It's a necessary protection that Mexican truckers such as Jesus Sanchez Lopez understand -- though they feel the deadline pressure from U.S. markets to deliver the roses, dianthus, sunflowers and larkspur by February 14.

"When our flowers are not clean, they send us back to Mexico, and we have to clean them, take them down from the truck, and then come back," said Sanchez, who has endured such failure to pass inspection several times.

Some rejections have resulted in a total loss for that shipment, he said. Sanchez also delivers flowers from Ensenada, located about 70 miles from the U.S.-Mexico border.

"When that happens we lose money, time, and it's a huge problem because we have to go back and can't deliver the flowers," he added. "You really don't know until you get here and they tell you that some of your flowers are infested."

Despite such setbacks, the demand for love remains insatiable, the truckers say.

"The last two weeks have been very busy because of the celebration of Valentine's Day," Serrano said.

CNN's Jaqueline Hurtado reported for this report from Otay Mesa, California; Michael Martinez reported and wrote from Los Angeles.

ADVERTISEMENT
Part of complete coverage on
updated 5:41 AM EST, Thu February 14, 2013
Lloyd and Marian met at a California high school in the 1940s, when Bing Crosby was big, a stamp cost 3 cents, and war raged around the world.
updated 2:37 PM EST, Thu February 13, 2014
Hannah Brencher never planned on starting a worldwide movement.
updated 12:59 PM EDT, Fri May 9, 2014
This Valentine's Day, we're turning to some of our favorite celebrity couples for tips on keeping those romantic flames burning.
updated 7:46 AM EST, Thu February 13, 2014
By pronouncement of the sheriff, there will be no Valentine's Day this Friday.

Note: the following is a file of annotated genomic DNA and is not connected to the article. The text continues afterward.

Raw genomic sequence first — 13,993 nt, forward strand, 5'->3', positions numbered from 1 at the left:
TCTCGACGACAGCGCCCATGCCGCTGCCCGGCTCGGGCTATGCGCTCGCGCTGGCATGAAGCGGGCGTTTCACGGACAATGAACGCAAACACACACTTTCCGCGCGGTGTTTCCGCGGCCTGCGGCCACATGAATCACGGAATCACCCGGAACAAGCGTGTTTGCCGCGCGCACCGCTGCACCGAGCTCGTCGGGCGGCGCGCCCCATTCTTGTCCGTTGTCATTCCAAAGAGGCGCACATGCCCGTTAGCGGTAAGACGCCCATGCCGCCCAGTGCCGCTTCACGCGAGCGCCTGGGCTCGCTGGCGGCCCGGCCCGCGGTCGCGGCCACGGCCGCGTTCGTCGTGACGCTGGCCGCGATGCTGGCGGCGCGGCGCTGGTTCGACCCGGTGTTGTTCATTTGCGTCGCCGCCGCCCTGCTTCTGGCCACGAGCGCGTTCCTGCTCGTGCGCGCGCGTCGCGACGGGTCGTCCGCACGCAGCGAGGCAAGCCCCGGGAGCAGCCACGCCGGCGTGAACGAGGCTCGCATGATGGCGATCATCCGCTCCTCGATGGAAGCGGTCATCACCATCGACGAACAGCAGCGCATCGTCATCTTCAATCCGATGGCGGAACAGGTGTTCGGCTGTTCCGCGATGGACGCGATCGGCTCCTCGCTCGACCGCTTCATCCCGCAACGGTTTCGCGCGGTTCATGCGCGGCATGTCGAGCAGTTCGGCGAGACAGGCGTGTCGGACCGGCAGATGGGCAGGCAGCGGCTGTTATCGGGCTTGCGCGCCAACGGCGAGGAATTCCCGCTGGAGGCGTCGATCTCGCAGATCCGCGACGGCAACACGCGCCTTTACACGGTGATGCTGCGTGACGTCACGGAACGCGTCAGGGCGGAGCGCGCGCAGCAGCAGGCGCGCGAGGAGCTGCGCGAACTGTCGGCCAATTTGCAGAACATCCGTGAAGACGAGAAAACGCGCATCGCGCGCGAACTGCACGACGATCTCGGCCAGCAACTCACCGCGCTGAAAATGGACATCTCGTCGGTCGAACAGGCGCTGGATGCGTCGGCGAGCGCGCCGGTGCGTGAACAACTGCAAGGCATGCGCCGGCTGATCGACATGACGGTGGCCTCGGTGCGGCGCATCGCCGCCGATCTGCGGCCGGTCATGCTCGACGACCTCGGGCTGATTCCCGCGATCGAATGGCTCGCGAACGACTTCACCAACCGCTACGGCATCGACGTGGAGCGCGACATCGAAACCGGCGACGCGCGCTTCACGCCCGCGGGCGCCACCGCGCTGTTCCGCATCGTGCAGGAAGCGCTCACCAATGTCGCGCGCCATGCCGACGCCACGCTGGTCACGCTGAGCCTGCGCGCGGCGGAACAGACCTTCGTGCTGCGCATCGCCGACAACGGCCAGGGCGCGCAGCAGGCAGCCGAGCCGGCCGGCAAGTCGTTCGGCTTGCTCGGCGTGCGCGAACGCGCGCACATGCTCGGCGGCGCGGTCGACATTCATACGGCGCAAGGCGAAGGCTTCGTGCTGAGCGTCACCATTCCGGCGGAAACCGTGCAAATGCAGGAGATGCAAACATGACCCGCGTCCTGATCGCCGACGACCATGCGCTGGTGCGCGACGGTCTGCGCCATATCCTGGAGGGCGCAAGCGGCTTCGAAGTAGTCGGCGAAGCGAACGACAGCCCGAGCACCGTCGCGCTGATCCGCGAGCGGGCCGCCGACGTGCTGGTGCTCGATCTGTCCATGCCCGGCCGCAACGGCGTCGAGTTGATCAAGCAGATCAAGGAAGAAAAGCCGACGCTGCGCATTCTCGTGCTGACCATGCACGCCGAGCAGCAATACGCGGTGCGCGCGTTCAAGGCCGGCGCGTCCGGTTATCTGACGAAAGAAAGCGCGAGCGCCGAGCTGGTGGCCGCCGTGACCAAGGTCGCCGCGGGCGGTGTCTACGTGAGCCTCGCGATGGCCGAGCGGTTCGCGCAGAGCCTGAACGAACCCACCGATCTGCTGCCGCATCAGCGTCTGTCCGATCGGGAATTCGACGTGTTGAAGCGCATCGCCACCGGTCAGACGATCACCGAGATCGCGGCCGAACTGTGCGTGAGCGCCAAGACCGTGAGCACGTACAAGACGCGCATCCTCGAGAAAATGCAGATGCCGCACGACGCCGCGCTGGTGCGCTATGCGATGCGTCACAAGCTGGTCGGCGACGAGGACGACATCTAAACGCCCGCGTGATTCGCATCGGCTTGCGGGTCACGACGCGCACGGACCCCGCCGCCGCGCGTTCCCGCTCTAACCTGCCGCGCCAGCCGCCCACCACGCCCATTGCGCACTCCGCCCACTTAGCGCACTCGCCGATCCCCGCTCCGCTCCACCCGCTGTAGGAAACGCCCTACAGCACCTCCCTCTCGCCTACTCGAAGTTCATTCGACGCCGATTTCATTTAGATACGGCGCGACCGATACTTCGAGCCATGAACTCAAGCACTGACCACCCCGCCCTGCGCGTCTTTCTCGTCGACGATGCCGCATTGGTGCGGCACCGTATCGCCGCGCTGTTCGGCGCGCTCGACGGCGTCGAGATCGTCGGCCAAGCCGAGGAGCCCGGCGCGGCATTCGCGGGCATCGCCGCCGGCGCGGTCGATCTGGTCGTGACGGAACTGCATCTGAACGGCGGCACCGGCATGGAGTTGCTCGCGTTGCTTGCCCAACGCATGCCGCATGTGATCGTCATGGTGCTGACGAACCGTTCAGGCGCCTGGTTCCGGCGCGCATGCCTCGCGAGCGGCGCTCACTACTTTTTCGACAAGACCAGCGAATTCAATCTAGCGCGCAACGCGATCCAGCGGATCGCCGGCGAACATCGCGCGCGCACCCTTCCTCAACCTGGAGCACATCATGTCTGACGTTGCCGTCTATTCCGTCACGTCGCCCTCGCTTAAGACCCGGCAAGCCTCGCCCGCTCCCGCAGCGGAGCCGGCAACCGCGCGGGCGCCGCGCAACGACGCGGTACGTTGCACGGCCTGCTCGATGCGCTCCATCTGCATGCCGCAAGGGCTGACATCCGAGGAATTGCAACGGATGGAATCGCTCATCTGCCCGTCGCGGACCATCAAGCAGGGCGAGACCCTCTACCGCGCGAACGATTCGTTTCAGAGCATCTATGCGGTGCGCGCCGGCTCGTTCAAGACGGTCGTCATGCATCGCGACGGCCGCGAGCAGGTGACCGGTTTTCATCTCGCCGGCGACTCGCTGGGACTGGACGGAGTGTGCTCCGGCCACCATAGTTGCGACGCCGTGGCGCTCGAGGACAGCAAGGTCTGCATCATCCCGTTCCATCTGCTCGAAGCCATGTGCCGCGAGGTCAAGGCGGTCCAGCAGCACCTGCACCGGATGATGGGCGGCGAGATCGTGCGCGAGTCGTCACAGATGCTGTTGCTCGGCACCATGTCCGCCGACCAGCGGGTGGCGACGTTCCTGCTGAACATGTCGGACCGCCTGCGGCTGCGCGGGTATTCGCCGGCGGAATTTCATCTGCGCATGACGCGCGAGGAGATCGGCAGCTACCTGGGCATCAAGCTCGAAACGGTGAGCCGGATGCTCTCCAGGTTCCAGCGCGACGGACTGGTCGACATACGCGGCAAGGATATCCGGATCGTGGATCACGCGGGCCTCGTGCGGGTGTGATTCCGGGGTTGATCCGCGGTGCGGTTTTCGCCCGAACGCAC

updated 10:04 AM EST, Fri February 14, 2014
Less than a week after releasing its 100 Books to Read in a Lifetime, Amazon is out with a new list: 150 Love Stories for Every Romantic Mood, just in time for Valentine's Day.
updated 12:19 PM EST, Thu February 13, 2014
Carly Holbrook came to Aspen, Colorado, for the Winter X Games but left with the love of her life.
updated 3:19 PM EST, Thu February 13, 2014
Here's some background information about Valentine's Day, celebrated every February 14th.
updated 3:11 PM EST, Tue February 11, 2014
The scenes from these movies might set the mood.
updated 9:53 AM EST, Thu February 14, 2013
Americans spend quite a bit of money to show their love on Valentine's Day (Thursday just in case you needed reminding). Here's a breakdown, by the numbers.
updated 10:51 AM EST, Tue February 12, 2013
When it comes to romance, texting is often seen as a bare-minimum form of communication. It's fine for firming up dinner plans, but for expressing heartfelt sentiments? Not so much.
updated 11:36 AM EST, Thu February 14, 2013
The language of love connects us, no matter if it's in a letter or an e-mail.
updated 9:50 AM EST, Thu February 14, 2013
Love boats and sexy submarines: We pick seven of the most romantic sea-themed excursions for you and your loved one on Valentine's Day.
updated 1:21 PM EST, Tue February 12, 2013
Are we losing the ability to interface in person after hiding behind screens and keyboards? It's time to reclaim lost dating instincts.
updated 10:40 AM EST, Wed February 13, 2013
What's on tap for you and your partner this Valentine's Day? A romantic dinner, a box of chocolates, maybe a bouquet of roses?
updated 4:49 PM EST, Wed February 13, 2013
Many people don't know the first thing about breaking the ice with strangers they're attracted to. Enter flirting coaches.
updated 10:44 AM EST, Wed February 13, 2013
In honor of all the romantic getaways, we asked some relationship gurus for their romantic room essentials and added a few or our own.
updated 6:14 AM EDT, Mon August 5, 2013
Breaking up in a foreign land isn't as bad as you might imagine.
candy heart
Where should you take your date? Which wine is the best pick? Need last-minute recipes? Eatocracy has it all, whether you love or hate the holiday.
ADVERTISEMENT
ADVERTISEMENT
ADVERTISEMENT
ADVERTISEMENT